Jesus also fulfilled the types and predictions found in the Old Testament. Philip told Nathanael, “We have found the one Moses wrote about in the Law, and about whom the prophets also wrote—Jesus of Nazareth, the son of Joseph” (John 1:45). Jesus was the “prophet” foretold by Moses (Deut. 18:15). Addressing the Jewish leaders, Jesus said, “If you believed Moses, you would believe me, for he wrote about me” (John 5:46; cf. John 7:40). After His resurrection He explained to His disciples, “This is what I told you while I was still with you: Everything must be fulfilled that is written about me in the Law of Moses, the Prophets and the Psalms” (Luke 24:44). The arrival of Jesus confirms to us the reliability and certainty of God’s promises.
Hope and Promises
The life and ministry of Jesus inaugurated the kingdom of God. He has introduced the kingdom of grace, and soon He will consummate the history of salvation with the kingdom of glory. In His prayer on the way to Gethsemane He said, “Now this is eternal life” (John 17:3), because we are now in the time of the kingdom of God.
He promised His disciples and us, “I will come back and take you to be with me that you also may be where I am” (John 14:3). So His message is a message of hope for those who believe. “I tell you the truth, whoever hears my word and believes him who sent me has eternal life and will not be condemned; he has crossed over from death to life. I tell you the truth, a time is coming and has now come when the dead will hear the voice of the Son of God and those who hear will live” (John 5:24, 25).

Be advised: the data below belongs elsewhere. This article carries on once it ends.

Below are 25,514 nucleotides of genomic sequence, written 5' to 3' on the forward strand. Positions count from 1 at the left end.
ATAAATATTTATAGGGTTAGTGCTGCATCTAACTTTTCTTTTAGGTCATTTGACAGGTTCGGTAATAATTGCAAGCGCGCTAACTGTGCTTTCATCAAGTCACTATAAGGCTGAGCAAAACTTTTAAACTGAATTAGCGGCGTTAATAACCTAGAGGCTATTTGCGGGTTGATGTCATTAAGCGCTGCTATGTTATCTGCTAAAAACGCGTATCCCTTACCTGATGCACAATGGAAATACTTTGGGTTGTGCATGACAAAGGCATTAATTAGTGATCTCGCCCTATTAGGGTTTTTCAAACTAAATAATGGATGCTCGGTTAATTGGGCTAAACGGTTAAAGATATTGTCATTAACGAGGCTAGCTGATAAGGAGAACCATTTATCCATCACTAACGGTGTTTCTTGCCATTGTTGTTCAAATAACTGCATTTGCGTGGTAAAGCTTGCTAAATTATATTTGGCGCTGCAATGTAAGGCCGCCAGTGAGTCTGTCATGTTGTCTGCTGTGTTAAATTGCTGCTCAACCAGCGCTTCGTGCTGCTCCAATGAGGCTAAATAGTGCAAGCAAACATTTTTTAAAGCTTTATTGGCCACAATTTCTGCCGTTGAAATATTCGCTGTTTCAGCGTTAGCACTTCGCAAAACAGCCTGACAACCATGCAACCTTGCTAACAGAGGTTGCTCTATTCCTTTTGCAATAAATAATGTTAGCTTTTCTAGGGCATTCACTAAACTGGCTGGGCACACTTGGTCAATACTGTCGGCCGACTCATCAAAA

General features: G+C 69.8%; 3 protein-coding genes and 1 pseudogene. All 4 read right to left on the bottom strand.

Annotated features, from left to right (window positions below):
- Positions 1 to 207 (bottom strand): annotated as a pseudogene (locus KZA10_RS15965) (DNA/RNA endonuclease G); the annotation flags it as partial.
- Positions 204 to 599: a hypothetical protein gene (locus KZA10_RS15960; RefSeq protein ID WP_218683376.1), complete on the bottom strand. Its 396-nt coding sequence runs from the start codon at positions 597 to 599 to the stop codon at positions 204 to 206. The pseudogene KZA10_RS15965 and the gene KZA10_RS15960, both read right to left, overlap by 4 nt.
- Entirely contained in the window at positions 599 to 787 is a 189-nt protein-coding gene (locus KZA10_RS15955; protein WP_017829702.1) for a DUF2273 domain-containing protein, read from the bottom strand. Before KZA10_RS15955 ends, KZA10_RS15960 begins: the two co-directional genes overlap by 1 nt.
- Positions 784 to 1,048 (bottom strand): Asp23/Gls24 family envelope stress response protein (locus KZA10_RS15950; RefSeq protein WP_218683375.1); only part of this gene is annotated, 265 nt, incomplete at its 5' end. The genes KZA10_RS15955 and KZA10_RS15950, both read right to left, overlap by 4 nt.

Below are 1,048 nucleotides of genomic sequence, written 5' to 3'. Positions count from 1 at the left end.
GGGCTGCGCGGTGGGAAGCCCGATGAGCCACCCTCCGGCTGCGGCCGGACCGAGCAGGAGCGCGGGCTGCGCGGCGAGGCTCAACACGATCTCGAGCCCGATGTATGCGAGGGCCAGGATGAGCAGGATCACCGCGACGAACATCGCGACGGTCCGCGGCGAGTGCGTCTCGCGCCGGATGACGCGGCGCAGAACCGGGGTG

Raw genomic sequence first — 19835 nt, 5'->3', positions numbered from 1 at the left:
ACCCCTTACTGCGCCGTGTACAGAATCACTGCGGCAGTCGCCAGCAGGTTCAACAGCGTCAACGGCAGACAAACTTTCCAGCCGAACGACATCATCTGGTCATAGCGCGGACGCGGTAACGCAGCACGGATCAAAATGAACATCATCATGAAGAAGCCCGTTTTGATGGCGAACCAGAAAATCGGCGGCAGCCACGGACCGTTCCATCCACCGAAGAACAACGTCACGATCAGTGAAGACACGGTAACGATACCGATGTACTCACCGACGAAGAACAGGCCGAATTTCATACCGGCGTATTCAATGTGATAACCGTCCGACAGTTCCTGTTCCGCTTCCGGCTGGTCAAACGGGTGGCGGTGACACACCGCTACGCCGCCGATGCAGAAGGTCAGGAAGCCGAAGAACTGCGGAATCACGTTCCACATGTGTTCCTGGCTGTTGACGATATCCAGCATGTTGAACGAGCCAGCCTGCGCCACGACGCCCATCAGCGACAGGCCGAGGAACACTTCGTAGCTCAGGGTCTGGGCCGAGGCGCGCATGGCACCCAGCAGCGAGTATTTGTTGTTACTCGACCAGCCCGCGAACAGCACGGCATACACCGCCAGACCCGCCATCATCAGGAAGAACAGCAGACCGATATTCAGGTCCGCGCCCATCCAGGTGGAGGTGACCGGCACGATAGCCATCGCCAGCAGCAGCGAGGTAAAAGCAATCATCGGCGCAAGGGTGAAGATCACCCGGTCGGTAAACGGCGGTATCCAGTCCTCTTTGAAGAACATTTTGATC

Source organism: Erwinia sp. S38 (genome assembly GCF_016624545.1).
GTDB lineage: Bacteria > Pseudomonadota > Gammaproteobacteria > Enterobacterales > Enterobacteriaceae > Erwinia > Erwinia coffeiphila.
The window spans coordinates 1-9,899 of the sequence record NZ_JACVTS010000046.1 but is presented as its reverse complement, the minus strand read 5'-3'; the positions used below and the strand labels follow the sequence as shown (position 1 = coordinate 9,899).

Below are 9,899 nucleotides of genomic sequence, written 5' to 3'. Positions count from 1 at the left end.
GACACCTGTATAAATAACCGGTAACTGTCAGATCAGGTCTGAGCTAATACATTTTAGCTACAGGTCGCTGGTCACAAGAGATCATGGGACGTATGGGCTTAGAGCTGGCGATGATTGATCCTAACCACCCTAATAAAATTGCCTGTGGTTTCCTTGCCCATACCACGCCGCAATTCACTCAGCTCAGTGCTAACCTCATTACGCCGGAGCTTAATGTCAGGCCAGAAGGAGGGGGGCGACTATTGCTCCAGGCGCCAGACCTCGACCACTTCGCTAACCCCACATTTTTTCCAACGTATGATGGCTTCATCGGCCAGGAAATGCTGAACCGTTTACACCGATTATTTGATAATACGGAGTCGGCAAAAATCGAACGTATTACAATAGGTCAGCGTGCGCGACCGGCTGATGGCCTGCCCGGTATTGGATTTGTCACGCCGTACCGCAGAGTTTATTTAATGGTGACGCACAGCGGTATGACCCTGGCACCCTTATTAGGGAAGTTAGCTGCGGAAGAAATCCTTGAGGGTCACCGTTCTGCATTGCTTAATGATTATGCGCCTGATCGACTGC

That resurrection was also prophesied: “Multitudes who sleep in the dust of the earth will awake: some to everlasting life, others to shame and everlasting contempt” (Dan. 12:2). It is the same message of Isaiah when he anticipated, “But your dead will live; their bodies will rise” (Isa. 26:19).
You and I are waiting “for the blessed hope—the glorious appearing of our great God and Savior, Jesus Christ” (Titus 2:13). We can have confidence and trust in His promises.
God has kept His promises in the past. Therefore, we may be assured that He will keep the promises yet to be fulfilled. 
1. Which promise in the Bible impresses you the most? Why?
2. How does hope relate to God’s promises?
Miguel Luna is ministerial secretary for the Northern Asia-Pacific Division, with offices in the Republic of Korea. This article was published September 23, 2010.